Page 3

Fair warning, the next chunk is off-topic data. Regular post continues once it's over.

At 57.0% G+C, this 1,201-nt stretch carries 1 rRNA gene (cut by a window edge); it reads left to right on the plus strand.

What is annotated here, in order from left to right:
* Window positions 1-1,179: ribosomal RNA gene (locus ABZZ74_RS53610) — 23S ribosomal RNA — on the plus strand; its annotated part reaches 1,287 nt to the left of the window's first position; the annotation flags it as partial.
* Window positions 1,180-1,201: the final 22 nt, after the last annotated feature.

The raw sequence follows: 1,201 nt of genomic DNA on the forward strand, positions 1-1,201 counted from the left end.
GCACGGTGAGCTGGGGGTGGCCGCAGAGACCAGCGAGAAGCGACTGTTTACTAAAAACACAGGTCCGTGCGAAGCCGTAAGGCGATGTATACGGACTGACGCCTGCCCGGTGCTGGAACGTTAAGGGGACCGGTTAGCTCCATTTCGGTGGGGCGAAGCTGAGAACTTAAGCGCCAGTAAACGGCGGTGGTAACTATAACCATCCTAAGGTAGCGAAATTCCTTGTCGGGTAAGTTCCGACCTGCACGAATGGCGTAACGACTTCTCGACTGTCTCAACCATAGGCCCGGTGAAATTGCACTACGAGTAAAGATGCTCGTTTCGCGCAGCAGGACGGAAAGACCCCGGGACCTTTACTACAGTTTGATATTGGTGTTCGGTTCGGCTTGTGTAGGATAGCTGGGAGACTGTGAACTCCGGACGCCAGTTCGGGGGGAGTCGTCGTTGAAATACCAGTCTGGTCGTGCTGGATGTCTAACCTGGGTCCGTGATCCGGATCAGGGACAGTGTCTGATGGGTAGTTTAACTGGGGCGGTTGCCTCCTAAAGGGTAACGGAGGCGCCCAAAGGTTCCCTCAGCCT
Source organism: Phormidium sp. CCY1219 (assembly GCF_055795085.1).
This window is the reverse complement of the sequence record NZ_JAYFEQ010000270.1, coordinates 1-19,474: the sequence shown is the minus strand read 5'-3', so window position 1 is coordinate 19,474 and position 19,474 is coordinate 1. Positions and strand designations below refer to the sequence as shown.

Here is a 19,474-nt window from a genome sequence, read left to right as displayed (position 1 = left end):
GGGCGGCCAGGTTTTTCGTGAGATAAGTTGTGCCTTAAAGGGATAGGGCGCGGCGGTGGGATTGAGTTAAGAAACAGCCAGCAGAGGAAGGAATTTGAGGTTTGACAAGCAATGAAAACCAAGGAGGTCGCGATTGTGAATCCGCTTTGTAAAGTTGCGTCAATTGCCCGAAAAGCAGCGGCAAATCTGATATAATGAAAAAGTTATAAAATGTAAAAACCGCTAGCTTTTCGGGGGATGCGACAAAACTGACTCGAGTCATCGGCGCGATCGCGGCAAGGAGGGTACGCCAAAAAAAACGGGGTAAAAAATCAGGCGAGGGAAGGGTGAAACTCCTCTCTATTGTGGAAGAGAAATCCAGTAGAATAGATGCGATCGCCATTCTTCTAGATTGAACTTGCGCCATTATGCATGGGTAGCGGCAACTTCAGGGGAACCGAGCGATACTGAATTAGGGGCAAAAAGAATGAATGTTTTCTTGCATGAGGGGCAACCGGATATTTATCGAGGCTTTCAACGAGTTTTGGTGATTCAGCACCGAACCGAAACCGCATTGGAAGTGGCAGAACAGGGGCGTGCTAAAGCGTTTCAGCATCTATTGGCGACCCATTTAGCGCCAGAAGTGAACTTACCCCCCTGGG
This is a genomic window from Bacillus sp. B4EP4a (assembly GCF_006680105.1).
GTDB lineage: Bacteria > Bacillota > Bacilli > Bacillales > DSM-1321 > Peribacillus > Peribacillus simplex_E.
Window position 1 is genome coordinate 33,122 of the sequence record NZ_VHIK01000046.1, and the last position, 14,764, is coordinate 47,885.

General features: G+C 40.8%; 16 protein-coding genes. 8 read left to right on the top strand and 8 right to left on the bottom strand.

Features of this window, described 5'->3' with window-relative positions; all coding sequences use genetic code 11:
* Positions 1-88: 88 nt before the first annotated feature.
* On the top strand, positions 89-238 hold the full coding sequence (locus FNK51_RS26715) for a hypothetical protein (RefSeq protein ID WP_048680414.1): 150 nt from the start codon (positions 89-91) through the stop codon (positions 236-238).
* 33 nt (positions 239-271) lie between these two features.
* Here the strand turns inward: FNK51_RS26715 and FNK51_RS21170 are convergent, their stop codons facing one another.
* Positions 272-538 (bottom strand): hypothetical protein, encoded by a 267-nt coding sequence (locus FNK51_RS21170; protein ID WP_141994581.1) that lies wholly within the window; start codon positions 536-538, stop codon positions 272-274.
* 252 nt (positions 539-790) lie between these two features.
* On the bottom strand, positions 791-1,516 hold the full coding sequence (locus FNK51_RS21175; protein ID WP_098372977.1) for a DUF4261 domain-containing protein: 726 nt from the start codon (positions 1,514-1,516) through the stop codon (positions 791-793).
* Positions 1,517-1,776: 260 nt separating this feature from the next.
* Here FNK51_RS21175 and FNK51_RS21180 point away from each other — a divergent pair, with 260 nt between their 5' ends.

Could you pass a lie detector test? By Vicki Vaughan Austin In December, 1973, a young Houston pharmacist decided he was sick and tired of the big city and that he wanted to move to Austin. First priority was a job, but he wasn’t too worried about that. In Houston, at the age of 25, he was making $1,000 a month as chief pharmacist at a large hospital. He quickly found an opening in Austin at a large chain drugstore, but he never got the job. He was one of the estimated 10 percent of people who do not show up for the essential supplemental interview for the company a lie detector test. THERE ARE now four Austin security companies that specialize in what is known as the industrial lie detector business. And business is booming. One company, in operation here three years, estimates that their corporation clientele has doubled in that time. Representative customers include Ward’s Cut-Rate Drugs, Skillern’s Drugs, Seven-Eleven Stores, Yaring’s and Glastron Boat Company. The lie detector, or polygraph, is actually a collection of three instruments, each measuring a different physiological change: breathing patterns, pulse rate and changes in blood pressure, and something called galvanic skin response, or the amount of electrical resistance in the skin, which changes under stress. The instruments are attached to three recording pens that in turn trace patterns across a rolling sheet of graph paper. In evaluating a polygraph test, specific reactions are not as important as change. In order to measure change, some sort of base, or norm, must be established. This is done by using a questioning technique perfected by John Reid and Cleve Backster, pioneers in the polygraph field. There are basically three types of questions asked: relevant, irrelevant, and control. The control question is one that the examiner hopes the subject will lie about. Since the control question will be the gauge by which the truthfulness of the other questions is determined, it is often phrased so as to create a confused, guilty response. One examiner said, “When I begin a question with the phrase ‘have you ever’ or I use the words ‘stolen anything,’ well, I just sit back and watch that needle jump. These control questions put people on the defensive.” Sample questions might be: “Is your first name James?” \(Irrelevantwill be ANAGERS and supervisors may be instrumental in deciding what types of questions are used in the polygraph examination, especially when they feel that there is a deliberate omission or ambiguity on an application. But the polygraph examiner ultimately decides what the questions will be. “You see, it depends upon what type of polygraphing we are doing as to what questions will be asked,” said Betty Craig, a young examiner for the M. R. Casey Company. “There are four types of examinations: pre-employment polygraphs, periodic checks \(usually run every six money or merchandise, and specific polygraphs, in the case of thefts, burglaries, rape, and so on,” she said. “We don’t ask embarrassing questions and employers don’t ask us to. That is, embarrassing sex-related questions. I usually make that very clear at the beginning of the interview. It’s something I don’t want to know . . . it’s none of my busines.” As to marijuana, Ms. Craig said, “Now some companies really don’t care they might have us ask the question, but they don’t care if the person uses it or not To other companies it is very important. Any use can rule a person out it just depends on the company.” “Of course, the questions asked in an examination are never rigid,” Ms. Craig said, “but they might go something like this: ‘Have you smoked marijuana in the last three months?’ Is the answer is no, then I don’t bother them any more in regard to this . . . I don’t care if they’ve smoked fifty pounds prior to the last three months. I feel like they have given it up for one reason or another. But if the answer to that question was yes,” she said, “then I ask ‘How much in the last three months?’ This is the important question to employers.” “And,” Craig said, “generally speaking, you do not want to hire a homosexual. They are often put in what we call an obligatory position that is, on the job they are subject to blackmail. A person might tell them, ‘If you don’t let me steal this, I’ll tell the boss you’re a homosexual.” Obviously, interpretation of a polygraph test lies with the examiner. “You might say that the examiner is the lie detector,” said Craig. “The skill of the examiner is the key to the test’s effectiveness.” Most lie detector operators will spend from 30 to 45 minutes with the person to be tested “to establish rapport.” The questions to be asked will be reviewed once before the person is hooked up to the polygraph machine. In this way, the questions don’t come as a surprise and give an unduly augmented response. To interpret the results of the lie detector test requires considerable skill. In Texas, one must hold a polygraph examiner’s license to administer the test and evaluate the results. To apply for the license one must be at least 21 years old and have a BA degree or five years investigative experience in the polygraph field. If admitted to the internship program, an applicant studies for 30 days and then takes a “mini-exam.” After passing this, the applicant will be qualified as an intern and may be allowed to give lie detector tests. At the end of the internship he must take the state board exam for polygraph operators and pass it to qualify for the license. RLYGRAPH examiners are a confident lot. They seem, assured of the machine’s infallibility and of their ability to evaluate the results. “The test is 96 to 98 percent accurate,” Craig said, “and we find that only 2 percent of those tested are Congenital liars able to fool the machine and the other results are inconclusive. These statistics are based upon random, in-depth, personal surveys done on the January 17, 19 75 17 anything of value from an employer?” , “Have you at any time in the last three months Wait a minute . . . “Have you at any time in the last three months smoked marijuana?” That’s a relevant question? Do companies care about that? They do indeed. Drug usage is important in the screening of applicants, especially usage of hard drugs. Other questions given by the polygraph examiner may emphasize theft from former employers. Gilbert Hernandez, -manager of a Ward’s drugstore, asked if an applicant would not be considered if he admitted smoking pot. “Oh, no,” he said. “We know this kind of thing goes on. That might be OK. If they do something like smoke pot it doesn’t rule them out . . . But you know, if it’s excessive if they’re addicted to the stuff well, they’d probably be eliminated right there.” Hernandez, went on to -describe one particular marijuana user: “Fot instance:. we had this one guy come in for ‘ari interview high on the stuff, with stains all over his fingers. And his hands shook . . Really, I don’t like it [marijuana]. I know I wouldn’t want to work right alongside a . pothead . . . I don’t think I could hire anyone like that;” Hernandez said quietly, shaking his head.